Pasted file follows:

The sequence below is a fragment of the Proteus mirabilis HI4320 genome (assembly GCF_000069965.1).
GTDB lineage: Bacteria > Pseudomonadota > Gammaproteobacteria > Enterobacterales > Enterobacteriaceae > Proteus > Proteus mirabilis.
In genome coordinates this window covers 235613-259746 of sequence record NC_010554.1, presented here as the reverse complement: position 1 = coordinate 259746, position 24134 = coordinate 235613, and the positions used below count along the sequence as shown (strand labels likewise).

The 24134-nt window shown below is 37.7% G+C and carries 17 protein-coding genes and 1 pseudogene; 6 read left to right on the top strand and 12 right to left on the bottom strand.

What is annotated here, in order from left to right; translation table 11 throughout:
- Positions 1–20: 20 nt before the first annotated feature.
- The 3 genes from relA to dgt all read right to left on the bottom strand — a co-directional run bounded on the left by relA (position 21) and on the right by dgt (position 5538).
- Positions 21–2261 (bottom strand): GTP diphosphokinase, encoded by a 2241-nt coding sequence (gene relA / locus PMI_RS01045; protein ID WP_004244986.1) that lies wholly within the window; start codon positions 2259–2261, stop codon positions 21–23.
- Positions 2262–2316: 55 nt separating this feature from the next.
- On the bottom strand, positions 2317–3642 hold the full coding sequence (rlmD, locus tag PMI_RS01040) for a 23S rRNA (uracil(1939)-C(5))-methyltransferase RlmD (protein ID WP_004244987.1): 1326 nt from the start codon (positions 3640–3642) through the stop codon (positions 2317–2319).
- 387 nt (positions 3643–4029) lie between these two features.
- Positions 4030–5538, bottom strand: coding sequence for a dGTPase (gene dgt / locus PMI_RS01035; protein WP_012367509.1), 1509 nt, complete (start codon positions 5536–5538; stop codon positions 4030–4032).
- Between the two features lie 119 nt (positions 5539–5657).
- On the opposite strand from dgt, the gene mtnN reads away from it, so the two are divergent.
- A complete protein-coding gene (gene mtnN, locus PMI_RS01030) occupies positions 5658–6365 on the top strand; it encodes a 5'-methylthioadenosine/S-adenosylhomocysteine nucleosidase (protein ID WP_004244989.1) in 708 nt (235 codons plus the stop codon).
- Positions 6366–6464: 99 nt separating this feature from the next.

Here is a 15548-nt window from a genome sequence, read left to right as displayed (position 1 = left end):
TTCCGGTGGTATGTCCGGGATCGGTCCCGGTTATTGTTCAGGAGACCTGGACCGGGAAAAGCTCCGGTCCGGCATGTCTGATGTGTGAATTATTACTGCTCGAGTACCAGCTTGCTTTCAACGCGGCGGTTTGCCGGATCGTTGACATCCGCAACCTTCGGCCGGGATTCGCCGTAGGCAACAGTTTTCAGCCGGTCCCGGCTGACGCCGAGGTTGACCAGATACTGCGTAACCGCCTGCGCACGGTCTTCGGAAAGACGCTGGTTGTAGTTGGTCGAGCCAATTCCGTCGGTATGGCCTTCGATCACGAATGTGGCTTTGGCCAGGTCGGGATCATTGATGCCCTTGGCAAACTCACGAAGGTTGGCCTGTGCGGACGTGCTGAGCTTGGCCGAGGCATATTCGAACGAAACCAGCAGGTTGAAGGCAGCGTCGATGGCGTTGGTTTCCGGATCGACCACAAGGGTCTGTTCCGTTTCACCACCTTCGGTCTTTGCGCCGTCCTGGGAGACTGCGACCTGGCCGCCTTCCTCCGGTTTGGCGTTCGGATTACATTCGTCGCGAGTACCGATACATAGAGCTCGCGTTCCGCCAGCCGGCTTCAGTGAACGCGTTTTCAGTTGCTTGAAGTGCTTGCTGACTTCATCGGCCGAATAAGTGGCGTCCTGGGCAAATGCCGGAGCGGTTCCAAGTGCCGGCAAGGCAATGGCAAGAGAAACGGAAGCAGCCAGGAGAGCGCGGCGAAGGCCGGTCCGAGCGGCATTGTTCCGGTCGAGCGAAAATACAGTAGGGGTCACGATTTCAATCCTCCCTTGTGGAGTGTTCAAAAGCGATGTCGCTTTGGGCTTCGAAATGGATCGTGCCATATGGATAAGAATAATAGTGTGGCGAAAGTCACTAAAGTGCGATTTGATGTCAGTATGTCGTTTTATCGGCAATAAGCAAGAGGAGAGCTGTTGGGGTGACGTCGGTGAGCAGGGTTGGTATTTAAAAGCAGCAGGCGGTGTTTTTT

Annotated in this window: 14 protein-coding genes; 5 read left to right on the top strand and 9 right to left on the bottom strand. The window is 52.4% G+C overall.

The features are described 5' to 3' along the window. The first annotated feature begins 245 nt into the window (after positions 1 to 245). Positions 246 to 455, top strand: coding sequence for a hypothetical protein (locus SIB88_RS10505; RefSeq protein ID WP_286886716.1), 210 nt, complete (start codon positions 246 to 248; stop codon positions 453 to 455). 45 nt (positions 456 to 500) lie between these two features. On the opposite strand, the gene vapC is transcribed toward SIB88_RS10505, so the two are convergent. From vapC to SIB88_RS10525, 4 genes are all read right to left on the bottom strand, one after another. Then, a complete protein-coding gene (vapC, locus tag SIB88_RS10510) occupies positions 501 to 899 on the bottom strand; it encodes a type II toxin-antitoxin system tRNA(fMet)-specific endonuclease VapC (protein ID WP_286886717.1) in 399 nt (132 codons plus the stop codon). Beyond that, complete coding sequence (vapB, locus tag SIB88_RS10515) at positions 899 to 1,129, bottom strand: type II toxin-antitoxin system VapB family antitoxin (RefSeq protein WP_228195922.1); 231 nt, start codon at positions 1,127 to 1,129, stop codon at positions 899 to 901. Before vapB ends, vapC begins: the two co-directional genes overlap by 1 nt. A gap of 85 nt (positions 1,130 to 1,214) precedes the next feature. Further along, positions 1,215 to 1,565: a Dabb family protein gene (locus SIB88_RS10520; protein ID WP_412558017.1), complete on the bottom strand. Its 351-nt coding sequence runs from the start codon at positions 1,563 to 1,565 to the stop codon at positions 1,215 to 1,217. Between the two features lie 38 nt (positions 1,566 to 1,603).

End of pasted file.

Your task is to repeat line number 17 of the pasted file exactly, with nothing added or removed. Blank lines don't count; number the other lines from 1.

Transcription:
Here is a 15548-nt window from a genome sequence, read left to right as displayed (position 1 = left end):